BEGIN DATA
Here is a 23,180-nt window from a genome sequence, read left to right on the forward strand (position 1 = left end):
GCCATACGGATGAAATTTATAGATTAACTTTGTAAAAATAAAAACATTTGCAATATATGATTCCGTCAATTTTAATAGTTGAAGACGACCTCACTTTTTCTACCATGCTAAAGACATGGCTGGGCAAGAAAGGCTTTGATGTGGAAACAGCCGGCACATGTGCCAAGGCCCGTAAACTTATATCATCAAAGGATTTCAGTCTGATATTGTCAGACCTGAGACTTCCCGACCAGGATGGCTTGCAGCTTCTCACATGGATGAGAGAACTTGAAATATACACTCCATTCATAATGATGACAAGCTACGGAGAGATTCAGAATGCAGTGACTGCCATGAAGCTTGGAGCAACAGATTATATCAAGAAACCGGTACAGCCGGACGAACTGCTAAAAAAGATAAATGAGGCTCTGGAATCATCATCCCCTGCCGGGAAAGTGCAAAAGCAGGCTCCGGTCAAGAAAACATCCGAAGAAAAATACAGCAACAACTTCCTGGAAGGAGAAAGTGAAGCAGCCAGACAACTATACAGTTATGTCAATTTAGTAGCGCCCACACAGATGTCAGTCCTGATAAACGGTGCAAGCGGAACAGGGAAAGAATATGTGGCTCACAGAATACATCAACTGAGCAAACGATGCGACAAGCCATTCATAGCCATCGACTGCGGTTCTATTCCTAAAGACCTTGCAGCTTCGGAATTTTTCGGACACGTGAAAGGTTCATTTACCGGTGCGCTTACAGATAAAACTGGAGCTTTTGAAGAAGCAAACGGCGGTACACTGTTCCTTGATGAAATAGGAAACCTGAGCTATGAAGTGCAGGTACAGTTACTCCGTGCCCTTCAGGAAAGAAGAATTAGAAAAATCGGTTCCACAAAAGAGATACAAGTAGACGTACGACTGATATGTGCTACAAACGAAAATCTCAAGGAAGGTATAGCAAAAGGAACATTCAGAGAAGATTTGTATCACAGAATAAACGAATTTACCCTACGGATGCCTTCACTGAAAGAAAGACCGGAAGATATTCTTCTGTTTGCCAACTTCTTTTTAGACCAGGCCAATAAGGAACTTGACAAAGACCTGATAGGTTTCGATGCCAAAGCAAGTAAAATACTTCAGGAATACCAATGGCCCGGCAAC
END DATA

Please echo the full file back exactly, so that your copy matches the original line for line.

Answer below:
Here is a 23,180-nt window from a genome sequence, read left to right on the forward strand (position 1 = left end):
GCCATACGGATGAAATTTATAGATTAACTTTGTAAAAATAAAAACATTTGCAATATATGATTCCGTCAATTTTAATAGTTGAAGACGACCTCACTTTTTCTACCATGCTAAAGACATGGCTGGGCAAGAAAGGCTTTGATGTGGAAACAGCCGGCACATGTGCCAAGGCCCGTAAACTTATATCATCAAAGGATTTCAGTCTGATATTGTCAGACCTGAGACTTCCCGACCAGGATGGCTTGCAGCTTCTCACATGGATGAGAGAACTTGAAATATACACTCCATTCATAATGATGACAAGCTACGGAGAGATTCAGAATGCAGTGACTGCCATGAAGCTTGGAGCAACAGATTATATCAAGAAACCGGTACAGCCGGACGAACTGCTAAAAAAGATAAATGAGGCTCTGGAATCATCATCCCCTGCCGGGAAAGTGCAAAAGCAGGCTCCGGTCAAGAAAACATCCGAAGAAAAATACAGCAACAACTTCCTGGAAGGAGAAAGTGAAGCAGCCAGACAACTATACAGTTATGTCAATTTAGTAGCGCCCACACAGATGTCAGTCCTGATAAACGGTGCAAGCGGAACAGGGAAAGAATATGTGGCTCACAGAATACATCAACTGAGCAAACGATGCGACAAGCCATTCATAGCCATCGACTGCGGTTCTATTCCTAAAGACCTTGCAGCTTCGGAATTTTTCGGACACGTGAAAGGTTCATTTACCGGTGCGCTTACAGATAAAACTGGAGCTTTTGAAGAAGCAAACGGCGGTACACTGTTCCTTGATGAAATAGGAAACCTGAGCTATGAAGTGCAGGTACAGTTACTCCGTGCCCTTCAGGAAAGAAGAATTAGAAAAATCGGTTCCACAAAAGAGATACAAGTAGACGTACGACTGATATGTGCTACAAACGAAAATCTCAAGGAAGGTATAGCAAAAGGAACATTCAGAGAAGATTTGTATCACAGAATAAACGAATTTACCCTACGGATGCCTTCACTGAAAGAAAGACCGGAAGATATTCTTCTGTTTGCCAACTTCTTTTTAGACCAGGCCAATAAGGAACTTGACAAAGACCTGATAGGTTTCGATGCCAAAGCAAGTAAAATACTTCAGGAATACCAATGGCCCGGCAAC